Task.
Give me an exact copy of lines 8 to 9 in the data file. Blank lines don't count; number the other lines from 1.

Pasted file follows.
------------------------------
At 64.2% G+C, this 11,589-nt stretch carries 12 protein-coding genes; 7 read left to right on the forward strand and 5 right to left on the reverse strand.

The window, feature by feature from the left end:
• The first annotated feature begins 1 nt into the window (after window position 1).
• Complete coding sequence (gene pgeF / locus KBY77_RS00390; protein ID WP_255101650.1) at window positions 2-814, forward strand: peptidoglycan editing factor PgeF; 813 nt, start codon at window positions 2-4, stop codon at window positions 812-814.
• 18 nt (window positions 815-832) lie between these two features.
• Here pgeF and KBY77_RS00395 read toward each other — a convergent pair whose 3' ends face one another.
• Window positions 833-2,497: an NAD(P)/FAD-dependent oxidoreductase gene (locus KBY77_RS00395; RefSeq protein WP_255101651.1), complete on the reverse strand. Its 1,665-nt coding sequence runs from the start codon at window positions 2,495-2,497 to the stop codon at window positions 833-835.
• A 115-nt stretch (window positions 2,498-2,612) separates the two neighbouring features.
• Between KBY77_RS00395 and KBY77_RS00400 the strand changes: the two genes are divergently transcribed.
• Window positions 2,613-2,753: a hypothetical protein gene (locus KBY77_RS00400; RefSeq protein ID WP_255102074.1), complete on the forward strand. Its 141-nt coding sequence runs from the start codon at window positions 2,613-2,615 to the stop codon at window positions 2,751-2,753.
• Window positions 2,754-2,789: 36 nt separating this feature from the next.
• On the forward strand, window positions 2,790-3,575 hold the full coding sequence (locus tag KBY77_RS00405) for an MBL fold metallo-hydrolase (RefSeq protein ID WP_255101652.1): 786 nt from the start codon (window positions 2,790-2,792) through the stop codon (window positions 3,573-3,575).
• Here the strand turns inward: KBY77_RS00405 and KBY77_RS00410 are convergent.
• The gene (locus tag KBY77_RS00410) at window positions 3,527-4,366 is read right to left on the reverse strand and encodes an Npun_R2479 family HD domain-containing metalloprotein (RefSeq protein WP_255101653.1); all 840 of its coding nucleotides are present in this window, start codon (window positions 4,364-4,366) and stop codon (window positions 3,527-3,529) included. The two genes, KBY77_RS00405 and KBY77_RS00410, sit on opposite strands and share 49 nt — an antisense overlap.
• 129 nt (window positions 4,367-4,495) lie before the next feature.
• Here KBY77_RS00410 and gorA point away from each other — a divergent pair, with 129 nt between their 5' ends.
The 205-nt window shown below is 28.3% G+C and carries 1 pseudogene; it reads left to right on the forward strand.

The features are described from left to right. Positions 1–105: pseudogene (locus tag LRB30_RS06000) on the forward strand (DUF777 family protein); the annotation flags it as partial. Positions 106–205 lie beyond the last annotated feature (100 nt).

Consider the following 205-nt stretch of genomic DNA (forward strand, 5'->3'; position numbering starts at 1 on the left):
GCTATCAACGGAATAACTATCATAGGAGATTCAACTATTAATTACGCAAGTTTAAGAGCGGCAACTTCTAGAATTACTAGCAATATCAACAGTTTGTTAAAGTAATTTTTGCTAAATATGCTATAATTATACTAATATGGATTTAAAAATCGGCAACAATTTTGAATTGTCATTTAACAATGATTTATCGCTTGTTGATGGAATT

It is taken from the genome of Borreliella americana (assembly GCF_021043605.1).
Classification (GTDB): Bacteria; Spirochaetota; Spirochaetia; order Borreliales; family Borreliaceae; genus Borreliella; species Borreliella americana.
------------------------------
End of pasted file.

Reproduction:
• A 115-nt stretch (window positions 2,498-2,612) separates the two neighbouring features.
• Between KBY77_RS00395 and KBY77_RS00400 the strand changes: the two genes are divergently transcribed.